1. ## Lebesgue integration questions

I have a couple of integrals that I need to evaluate - they are in the context of Lebesgue integrals. They seem similar to questions regarding contour integration that I've done before, but I'm not sure if that applies here.

I need to show the following:

1) $\int_{0}^{\infty}\frac{\sin(\alpha x)}{e^x-1}dx=\sum_{n=1}^{\infty}\frac{\alpha}{\alpha^2 + n^2}$

2) $\int_{0}^{1}\frac{\log x}{1+x}dx=\sum_{n=1}^{\infty}\frac{(-1)^n}{n^2}$

Thanks for any help!

2. Originally Posted by angela87
I have a couple of integrals that I need to evaluate - they are in the context of Lebesgue integrals. They seem similar to questions regarding contour integration that I've done before, but I'm not sure if that applies here.

I need to show the following:

1) $\int_{0}^{\infty}\frac{\sin(\alpha x)}{e^x-1}dx=\sum_{n=1}^{\infty}\frac{\alpha}{\alpha^2 + n^2}$

2) $\int_{0}^{1}\frac{\log x}{1+x}dx=\sum_{n=1}^{\infty}\frac{(-1)^n}{n^2}$

Thanks for any help!
For the first one multiply the numerator and denomiantor of the integrand by $e^{-x}$

This gives

$\int_{0}^{\infty}\frac{e^{-x}\sin(\alpha x)}{1-e^{-x}}dx$

Note that $e^{-x} < 1$ for all $x \in (0,\infty)$

Expand the denomiantor in a geometric series to get

$\int_{0}^{\infty}e^{-x}\sin(\alpha x) \sum_{n=0}^{\infty}e^{-nx}dx=\sum_{n=0}^{\infty}\sin(\alpha x)e^{-(n+1)x}dx$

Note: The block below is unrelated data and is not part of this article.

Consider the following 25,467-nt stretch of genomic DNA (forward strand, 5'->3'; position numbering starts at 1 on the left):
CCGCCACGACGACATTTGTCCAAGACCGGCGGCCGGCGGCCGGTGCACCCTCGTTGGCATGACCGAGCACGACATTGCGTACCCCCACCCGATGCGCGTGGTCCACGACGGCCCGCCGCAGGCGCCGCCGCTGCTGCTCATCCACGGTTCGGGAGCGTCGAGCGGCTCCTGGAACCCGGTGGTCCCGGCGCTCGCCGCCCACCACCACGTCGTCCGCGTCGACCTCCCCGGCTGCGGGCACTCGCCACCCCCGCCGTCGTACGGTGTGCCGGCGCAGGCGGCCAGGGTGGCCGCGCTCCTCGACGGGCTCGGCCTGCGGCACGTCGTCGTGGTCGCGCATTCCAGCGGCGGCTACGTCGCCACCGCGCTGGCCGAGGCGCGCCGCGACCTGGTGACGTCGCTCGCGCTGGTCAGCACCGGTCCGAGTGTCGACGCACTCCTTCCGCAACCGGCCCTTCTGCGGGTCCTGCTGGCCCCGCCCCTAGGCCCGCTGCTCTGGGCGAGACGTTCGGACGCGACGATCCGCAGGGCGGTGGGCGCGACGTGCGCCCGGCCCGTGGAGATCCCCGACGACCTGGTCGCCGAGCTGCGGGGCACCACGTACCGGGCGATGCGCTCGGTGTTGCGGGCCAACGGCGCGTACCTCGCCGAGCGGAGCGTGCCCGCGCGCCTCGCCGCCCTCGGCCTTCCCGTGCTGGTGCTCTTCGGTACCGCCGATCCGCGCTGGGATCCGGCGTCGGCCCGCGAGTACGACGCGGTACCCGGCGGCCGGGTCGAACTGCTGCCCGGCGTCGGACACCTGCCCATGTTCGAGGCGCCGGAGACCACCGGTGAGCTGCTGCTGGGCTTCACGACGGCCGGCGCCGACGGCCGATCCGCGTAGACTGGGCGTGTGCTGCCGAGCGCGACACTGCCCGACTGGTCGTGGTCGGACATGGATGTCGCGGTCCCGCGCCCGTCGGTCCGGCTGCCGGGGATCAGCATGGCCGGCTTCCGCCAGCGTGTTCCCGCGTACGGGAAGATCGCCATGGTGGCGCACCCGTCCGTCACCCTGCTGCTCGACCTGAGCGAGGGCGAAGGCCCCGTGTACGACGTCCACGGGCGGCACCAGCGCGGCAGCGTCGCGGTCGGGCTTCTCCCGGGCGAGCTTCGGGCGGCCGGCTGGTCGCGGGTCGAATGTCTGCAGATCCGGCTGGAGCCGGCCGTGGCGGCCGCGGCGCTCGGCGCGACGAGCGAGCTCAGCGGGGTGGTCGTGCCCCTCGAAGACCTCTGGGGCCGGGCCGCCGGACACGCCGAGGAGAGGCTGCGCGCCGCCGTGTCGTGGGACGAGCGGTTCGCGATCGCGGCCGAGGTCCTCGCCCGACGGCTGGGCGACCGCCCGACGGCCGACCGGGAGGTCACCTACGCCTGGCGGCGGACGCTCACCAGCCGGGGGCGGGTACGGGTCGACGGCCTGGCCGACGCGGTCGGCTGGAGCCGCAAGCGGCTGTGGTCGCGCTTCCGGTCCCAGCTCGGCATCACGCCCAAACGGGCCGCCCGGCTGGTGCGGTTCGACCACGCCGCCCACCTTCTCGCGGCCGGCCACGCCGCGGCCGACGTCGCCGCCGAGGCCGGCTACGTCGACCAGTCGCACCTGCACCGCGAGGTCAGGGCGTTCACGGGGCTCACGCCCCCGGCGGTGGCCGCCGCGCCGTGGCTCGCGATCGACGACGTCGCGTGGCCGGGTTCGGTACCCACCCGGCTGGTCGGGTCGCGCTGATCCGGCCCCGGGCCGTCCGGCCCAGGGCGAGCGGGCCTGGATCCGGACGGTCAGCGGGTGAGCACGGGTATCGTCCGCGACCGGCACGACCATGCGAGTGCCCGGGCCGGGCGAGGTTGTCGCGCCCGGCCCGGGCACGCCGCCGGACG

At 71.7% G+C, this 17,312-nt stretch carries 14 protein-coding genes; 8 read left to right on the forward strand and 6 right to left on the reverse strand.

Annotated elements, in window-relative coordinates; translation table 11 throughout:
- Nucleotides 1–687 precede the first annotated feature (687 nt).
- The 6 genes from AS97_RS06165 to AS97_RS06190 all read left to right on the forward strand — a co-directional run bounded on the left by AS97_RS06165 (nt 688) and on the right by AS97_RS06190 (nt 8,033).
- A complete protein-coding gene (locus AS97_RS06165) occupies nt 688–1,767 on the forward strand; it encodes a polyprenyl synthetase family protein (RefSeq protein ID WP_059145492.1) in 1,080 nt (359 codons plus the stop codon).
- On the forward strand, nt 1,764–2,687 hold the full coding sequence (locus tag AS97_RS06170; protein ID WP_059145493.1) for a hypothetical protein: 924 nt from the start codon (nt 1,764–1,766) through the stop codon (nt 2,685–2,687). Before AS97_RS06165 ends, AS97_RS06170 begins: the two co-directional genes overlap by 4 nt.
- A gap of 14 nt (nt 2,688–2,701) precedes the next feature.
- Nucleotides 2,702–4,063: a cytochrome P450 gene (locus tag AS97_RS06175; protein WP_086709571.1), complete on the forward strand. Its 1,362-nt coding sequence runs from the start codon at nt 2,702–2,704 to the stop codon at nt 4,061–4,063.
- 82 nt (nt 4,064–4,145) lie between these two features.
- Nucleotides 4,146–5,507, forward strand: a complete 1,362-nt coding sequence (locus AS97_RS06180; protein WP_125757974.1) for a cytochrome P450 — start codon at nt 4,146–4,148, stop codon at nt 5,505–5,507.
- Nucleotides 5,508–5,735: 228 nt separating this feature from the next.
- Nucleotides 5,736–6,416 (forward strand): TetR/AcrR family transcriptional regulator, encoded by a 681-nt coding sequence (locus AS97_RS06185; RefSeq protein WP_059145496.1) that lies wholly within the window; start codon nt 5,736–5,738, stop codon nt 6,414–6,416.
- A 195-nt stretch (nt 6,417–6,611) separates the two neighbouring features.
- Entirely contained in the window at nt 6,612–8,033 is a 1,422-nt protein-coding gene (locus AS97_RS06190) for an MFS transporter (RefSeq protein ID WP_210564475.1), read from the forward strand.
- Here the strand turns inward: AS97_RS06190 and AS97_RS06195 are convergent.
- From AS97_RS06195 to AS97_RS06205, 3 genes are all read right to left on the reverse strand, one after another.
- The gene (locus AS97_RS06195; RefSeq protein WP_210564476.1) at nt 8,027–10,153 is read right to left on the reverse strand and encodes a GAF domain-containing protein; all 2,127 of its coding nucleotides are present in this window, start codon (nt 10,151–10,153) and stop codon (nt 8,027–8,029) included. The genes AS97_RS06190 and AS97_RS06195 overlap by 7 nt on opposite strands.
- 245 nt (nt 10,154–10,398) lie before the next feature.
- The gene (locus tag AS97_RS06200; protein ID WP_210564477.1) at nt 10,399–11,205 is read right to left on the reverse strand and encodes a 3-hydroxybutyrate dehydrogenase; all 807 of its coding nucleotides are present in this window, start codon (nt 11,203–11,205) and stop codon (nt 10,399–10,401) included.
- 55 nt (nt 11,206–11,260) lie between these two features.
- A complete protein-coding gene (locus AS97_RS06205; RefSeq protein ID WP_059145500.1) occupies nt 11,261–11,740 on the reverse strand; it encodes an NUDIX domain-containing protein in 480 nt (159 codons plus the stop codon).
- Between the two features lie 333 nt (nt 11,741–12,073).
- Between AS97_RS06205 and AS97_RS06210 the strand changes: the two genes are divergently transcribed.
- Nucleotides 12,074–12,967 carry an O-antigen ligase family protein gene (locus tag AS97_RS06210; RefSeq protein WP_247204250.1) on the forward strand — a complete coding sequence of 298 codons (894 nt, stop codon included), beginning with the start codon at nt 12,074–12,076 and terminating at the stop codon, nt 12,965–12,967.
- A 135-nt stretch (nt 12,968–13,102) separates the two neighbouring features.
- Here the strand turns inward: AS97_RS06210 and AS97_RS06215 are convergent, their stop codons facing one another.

Integrate by parts to get

$\sum_{n=0}^{\infty}\frac{\alpha}{(n+1)^2+\alpha}$

Just reindex the sereis and your done Note that some of the above steps still need formal justification.

For the 2nd one it is a similar trick

write $\frac{1}{1+x}=\sum_{n=0}^{\infty}(-1)^nx^n$

Then use integration by parts again.

Good luck

3. good show...i had just started looking into bessel functions to get the first one. i guess the wisdom of that would depend on knowing whether this problem set came from an undergrad course or not. anyway, nice moves.

4. Originally Posted by angela87
2) $\int_{0}^{1}\frac{\log x}{1+x}dx=\sum_{n=1}^{\infty}\frac{(-1)^n}{n^2}$
we have $\int_{0}^{1}{x^{n}\ln x\,dx}=\int_{0}^{1}{\int_{1}^{x}{\frac{x^{n}}{t}\, dt}\,dx}=-\int_{0}^{1}{\int_{0}^{t}{\frac{x^{n}}{t}\,dx}\,dt }=-\frac{1}{(n+1)^{2}},$ so $\int_{0}^{1}{\frac{\ln x}{1+x}\,dx}=\sum\limits_{n=0}^{\infty }{(-1)^{n}\int_{0}^{1}{x^{n}\ln x\,dx}}=\sum\limits_{n=0}^{\infty }{\frac{(-1)^{n+1}}{(n+1)^{2}}}=\sum\limits_{n=1}^{\infty }{\frac{(-1)^{n}}{n^{2}}},$ as required.

but you're gonna have to justify why we can swap sum and integral, so there's your job.